5 thoughts on “The Chess Artist

  1. The chess information was interesting but I struggled with Hallman’s elaborate metaphors and descriptions at times, (e.g. ‘Crows barked’; and of his friend’s whistling, ‘Then he sucked in his ammunition and shaped his lips to a pucker as if for a kiss, just a tiny hole in the center of his embouchure like the pupil of a fat, fleshy eye, and when the first note sounded from between his lips, it was effortless and took just right to the architecture of the buildings around the square so that it se

  2. It was an entrancing book. I play a little chess, like, know how the pieces move, but this book was so engrossing that I signed up on the IRC chess club, and promptly got my patoot kicked by people from all over the world. It’s a history of an obsession, a contagious obsession.

    TK Kenyon
    Author of RABID: A Novel
    (Which has nothing to do with chess.)

  3. The Chess Artist is a surprising book as you move through it’s fractured narrative. It’s part history, part memoir of Hallman’s desire to reveal in chess culture, part character study of his casino co-worker and Chess Master friend Glenn, and part travel narrative of their journey to and through the small chess-obsessed Russian republic of Kalmykia. It’s a beautifully written and fascinating book, even when the balancing act between topics doesn’t lend itself to the level of depth you might expe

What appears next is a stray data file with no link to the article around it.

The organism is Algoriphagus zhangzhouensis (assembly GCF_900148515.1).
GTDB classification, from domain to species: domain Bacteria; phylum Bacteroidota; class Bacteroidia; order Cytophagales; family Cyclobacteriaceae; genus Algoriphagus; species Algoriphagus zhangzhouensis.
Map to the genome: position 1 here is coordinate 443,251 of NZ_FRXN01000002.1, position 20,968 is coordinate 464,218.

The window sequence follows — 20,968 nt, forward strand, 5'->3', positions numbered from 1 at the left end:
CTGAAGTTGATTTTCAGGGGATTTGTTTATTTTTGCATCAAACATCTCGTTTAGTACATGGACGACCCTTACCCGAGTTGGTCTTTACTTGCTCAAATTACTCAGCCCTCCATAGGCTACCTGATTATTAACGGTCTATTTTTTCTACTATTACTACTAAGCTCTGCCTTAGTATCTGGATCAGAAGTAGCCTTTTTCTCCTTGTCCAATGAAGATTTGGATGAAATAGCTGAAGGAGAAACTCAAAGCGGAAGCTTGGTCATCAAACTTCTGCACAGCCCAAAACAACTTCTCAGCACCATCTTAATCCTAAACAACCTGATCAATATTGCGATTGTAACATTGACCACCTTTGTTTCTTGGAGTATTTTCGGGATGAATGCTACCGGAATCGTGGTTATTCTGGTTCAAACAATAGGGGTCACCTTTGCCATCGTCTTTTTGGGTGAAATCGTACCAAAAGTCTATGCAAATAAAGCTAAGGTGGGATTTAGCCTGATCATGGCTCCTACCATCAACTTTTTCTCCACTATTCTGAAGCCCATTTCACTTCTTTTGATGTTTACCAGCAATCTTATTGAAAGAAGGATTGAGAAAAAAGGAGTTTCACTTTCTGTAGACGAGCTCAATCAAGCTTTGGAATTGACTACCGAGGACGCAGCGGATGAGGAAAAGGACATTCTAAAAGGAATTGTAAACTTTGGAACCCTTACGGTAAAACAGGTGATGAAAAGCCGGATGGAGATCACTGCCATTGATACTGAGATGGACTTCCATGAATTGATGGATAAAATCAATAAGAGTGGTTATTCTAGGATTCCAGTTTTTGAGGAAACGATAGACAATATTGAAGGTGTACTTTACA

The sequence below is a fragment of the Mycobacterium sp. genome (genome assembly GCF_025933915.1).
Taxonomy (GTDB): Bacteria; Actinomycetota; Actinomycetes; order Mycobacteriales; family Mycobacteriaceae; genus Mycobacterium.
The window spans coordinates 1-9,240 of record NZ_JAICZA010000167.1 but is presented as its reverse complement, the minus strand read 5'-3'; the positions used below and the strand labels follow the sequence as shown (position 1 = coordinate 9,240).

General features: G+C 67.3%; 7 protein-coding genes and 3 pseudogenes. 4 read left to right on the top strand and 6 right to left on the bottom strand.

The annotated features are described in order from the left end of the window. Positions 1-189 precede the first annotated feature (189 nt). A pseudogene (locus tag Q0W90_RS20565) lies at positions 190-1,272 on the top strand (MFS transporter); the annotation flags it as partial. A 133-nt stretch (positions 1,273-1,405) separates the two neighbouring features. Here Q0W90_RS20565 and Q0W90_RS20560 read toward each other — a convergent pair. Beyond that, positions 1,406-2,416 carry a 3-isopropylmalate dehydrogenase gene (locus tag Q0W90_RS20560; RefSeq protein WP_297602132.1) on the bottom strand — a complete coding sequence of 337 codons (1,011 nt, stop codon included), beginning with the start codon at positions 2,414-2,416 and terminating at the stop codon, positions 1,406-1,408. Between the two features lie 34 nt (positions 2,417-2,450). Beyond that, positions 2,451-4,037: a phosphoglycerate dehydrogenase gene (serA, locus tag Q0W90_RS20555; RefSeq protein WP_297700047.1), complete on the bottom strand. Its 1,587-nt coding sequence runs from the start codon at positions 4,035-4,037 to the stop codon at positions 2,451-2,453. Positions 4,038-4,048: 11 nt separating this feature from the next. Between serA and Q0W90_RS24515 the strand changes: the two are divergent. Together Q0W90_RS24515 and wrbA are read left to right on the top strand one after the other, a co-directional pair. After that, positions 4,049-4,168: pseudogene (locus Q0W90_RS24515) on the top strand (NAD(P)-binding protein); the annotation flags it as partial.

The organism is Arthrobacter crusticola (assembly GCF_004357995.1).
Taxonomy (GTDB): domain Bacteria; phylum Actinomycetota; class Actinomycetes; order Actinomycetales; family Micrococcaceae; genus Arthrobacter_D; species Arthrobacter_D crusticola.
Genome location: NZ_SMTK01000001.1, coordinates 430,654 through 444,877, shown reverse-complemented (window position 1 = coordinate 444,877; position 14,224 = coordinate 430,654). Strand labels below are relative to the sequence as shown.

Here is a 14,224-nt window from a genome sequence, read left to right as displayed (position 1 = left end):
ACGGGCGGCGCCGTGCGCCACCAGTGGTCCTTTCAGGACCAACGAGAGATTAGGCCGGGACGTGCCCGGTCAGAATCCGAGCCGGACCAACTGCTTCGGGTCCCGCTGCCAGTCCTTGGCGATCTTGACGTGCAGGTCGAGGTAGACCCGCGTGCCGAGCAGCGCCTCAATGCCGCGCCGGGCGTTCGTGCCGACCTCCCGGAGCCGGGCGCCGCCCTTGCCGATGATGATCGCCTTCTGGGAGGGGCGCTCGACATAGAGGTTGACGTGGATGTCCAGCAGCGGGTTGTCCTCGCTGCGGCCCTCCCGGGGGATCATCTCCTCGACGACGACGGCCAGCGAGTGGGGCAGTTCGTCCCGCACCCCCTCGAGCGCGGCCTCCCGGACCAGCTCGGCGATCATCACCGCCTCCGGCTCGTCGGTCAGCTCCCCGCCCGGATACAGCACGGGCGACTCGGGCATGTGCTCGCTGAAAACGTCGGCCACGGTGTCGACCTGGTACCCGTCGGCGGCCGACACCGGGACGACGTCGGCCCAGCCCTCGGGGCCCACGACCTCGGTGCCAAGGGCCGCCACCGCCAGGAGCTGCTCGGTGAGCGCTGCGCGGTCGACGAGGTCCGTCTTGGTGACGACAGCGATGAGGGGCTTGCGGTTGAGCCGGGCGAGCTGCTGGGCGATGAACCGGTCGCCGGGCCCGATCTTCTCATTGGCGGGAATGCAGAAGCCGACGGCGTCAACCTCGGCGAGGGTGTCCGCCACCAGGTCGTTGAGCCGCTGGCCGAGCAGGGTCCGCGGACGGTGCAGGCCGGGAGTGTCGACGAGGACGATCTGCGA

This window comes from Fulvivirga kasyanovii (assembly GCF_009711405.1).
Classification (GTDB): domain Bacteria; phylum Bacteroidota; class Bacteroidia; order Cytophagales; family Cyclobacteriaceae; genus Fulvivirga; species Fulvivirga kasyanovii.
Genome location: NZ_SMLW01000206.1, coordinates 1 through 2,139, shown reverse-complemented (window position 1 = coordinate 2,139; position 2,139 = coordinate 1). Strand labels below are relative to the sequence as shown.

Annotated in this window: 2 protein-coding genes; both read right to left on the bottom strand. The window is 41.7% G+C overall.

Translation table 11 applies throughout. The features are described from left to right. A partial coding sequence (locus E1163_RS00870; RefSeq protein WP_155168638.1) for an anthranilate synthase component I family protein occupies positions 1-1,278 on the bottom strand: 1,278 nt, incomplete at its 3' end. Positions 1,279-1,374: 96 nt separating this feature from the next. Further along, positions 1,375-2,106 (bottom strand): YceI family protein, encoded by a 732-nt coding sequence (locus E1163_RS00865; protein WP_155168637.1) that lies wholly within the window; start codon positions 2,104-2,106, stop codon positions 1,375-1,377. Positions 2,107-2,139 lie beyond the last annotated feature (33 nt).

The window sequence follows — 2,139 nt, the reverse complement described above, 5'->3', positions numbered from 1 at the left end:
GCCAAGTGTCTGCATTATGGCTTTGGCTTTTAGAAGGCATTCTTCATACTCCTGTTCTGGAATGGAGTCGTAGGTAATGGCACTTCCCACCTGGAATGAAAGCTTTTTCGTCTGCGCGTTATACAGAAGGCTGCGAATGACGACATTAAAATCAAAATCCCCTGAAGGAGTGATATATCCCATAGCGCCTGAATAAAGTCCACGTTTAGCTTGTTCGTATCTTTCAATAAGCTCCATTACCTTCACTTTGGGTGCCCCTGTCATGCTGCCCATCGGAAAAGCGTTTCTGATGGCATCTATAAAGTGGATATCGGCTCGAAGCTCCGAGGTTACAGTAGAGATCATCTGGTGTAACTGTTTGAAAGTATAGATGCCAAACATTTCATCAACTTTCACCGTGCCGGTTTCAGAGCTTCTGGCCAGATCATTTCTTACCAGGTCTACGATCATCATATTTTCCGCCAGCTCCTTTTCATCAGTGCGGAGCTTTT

4. Like a recurring virus – along comes a winter and I return to a shelved mission to improve my chess. This time I recently got beaten by a young un and I decided to re-read Bobby Fishcer’s book on how to get better and then I spotted this book in the Library beside all the other chess books.

    Hallman gives us a book which is a bit about the history of the game, the atmosphere of tournaments and opens with his friend and a chess master who happens to work the tables in Atlantic city casinos with him

  5. This book has all a chess player would want: chess lore, quotes, personalities, history and travel to places of interest to chess players. There are even three annotated games, two of them are part of the main story and played by Glenn, one of the two principal protagonists.

    It was at a casino in Atlantic City where the author J.C. Hallman, who worked there as a casino dealer, met Glenn Umstead, a USCF-rated 2173 chess player whose rating at the Internet Chess Club once reached as high as 2561. G

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